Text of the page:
Dr. Köprülü is an assistant professor in the Department of International Relations at the Near East University in North Cyprus. Her research interests include processes of democratization and the politics of identity in the Arab Middle East.
The Islamist movement — in particular the Muslim Brotherhood — has begun to be seen as one of the main beneficiaries of the uprisings in the post-2011 Middle East. The Islamist group's support for public rallies (especially in Egypt, Tunisia and Syria) epitomizes a new era of challenge for the incumbent Arab regimes. Although it is too early to speak of structural change or a revolutionary era in the region, the events of the Arab Spring have highlighted the profound effect the Muslim Brotherhood Society (Jamaat al-Ikhwan al Muslimin) is having in most Middle Eastern countries.
Despite the fact that the uprisings sparked changes to certain political rules in the region, the main players within the systems themselves have, to a large degree, remained in place. Rather than wiping the slate clean, the Arab Spring has encouraged former political players in the region to switch positions and activities inside the prevailing system. One of the clearest examples of this is the Ikhwan and its political wing, the Islamic Action Front (IAF), in the Hashemite Kingdom of Jordan.
For Jordan, the IAF's change in stance is only one outcome of the protests. Jordan's democratization process has also been influenced by another by-product of the recent uprisings: a resurgence of East Bank activism, witnessed for the first time since the socioeconomic riots in Maan in 2002. Although not in fact triggered by identity issues within the kingdom, the recent public rallies have led to the re-emergence of historical divisions and called into question the notion of loyalty between Jordanians and the citizens of Jordan with Palestinian origins.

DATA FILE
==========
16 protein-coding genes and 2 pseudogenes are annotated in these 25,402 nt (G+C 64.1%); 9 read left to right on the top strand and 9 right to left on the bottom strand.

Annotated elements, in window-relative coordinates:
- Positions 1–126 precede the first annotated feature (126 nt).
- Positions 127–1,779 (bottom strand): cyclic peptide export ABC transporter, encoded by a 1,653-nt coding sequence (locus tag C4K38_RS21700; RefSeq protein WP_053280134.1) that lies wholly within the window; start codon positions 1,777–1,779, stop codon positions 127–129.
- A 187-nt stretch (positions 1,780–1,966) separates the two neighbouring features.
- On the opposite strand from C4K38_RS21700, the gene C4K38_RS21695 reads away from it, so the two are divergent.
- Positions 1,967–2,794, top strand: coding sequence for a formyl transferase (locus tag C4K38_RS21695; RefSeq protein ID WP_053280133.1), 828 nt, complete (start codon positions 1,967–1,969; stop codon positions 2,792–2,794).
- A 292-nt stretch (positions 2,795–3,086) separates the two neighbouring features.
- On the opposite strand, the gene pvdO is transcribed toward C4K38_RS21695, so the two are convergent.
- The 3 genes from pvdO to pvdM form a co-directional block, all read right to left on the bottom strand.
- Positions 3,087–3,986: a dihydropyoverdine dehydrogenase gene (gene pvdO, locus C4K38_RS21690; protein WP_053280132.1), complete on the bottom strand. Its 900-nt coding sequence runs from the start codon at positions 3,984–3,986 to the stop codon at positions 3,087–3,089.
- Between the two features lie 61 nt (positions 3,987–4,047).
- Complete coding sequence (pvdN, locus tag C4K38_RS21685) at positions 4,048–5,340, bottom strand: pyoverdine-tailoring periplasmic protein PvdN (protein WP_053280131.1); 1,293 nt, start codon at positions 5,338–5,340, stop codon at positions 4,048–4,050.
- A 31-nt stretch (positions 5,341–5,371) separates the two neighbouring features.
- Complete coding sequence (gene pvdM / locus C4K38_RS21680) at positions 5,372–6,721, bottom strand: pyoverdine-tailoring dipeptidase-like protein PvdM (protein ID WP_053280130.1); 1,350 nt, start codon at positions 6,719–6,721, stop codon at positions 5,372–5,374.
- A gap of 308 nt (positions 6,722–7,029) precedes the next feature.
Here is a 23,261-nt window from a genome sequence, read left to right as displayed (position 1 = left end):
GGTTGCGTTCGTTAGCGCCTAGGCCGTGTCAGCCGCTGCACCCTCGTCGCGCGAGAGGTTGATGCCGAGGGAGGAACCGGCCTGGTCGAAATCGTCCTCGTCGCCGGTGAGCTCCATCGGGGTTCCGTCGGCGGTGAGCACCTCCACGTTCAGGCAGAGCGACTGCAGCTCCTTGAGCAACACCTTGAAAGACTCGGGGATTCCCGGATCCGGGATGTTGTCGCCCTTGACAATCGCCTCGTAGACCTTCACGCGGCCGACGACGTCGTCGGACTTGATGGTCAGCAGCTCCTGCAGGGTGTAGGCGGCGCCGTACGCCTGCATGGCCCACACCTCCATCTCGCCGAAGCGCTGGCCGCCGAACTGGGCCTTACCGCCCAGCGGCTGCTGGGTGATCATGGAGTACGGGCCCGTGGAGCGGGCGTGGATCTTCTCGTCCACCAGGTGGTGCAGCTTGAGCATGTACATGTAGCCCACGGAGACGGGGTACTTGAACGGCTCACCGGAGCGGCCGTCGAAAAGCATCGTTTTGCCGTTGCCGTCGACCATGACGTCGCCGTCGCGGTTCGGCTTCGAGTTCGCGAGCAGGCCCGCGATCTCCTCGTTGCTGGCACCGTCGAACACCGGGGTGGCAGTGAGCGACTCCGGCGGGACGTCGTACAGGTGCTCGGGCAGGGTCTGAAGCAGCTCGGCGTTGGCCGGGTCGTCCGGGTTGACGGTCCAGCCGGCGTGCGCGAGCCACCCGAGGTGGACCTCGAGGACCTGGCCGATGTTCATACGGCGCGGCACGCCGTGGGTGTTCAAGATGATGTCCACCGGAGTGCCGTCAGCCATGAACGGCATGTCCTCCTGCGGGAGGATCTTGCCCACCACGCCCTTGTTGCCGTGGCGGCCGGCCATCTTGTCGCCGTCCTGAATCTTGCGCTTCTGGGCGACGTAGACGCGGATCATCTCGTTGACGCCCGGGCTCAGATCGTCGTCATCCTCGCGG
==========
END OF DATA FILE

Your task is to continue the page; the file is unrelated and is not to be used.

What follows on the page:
For the Arab Middle East in general, the uprisings can be best explained as a legitimacy crisis in which incumbent regimes lost the support of the masses. Economic and social pressures provoked widespread demands for political and economic reform. In the Kingdom of Jordan, before the Arab uprisings, political liberalization efforts were primarily initiated by domestic economic grievances and had little impact, as compared to the other countries in the region. This article argues that with the onset of the public rallies and Islamist activist insurgence in the Arab world, Jordan came to represent the epitome of "new change." Steps taken by the government to uphold its own process of political reform from 2011 onwards resonated in other countries. Due to the permeable nature of the Arab world's borders, Jordan's regime-led style of democratization has spread, and Islamist activism (Ikhwan and the IAF, in particular) has been prompted to redefine and reconstruct itself.
Until the onset of the Arab Spring, the trend towards democratization in Jordan was generally influenced by socioeconomic problems to which the monarchy responded with an agenda of political openness. This changed with the Arab Spring, when East Banker domestic activism combined with repercussions from the Arab subsystem to stimulate the political reform process.
Currently, in the Hashemite Kingdom, the Islamist movement has emerged as one of the main actors in the mobilization of public debate on political reform. One of the most stable regimes in the Middle East, Jordan is a clear example of the Brotherhood and Islamic Action Front acting both as "loyal opposition"1 and as an impetus for political liberalization. Nevertheless, the latest social uprisings have led to growing tensions between the kingdom and the Ikhwan/ IAF, despite the IAF's position as the key political party and opposition within post-1992 Jordanian politics.
Transition to Democracy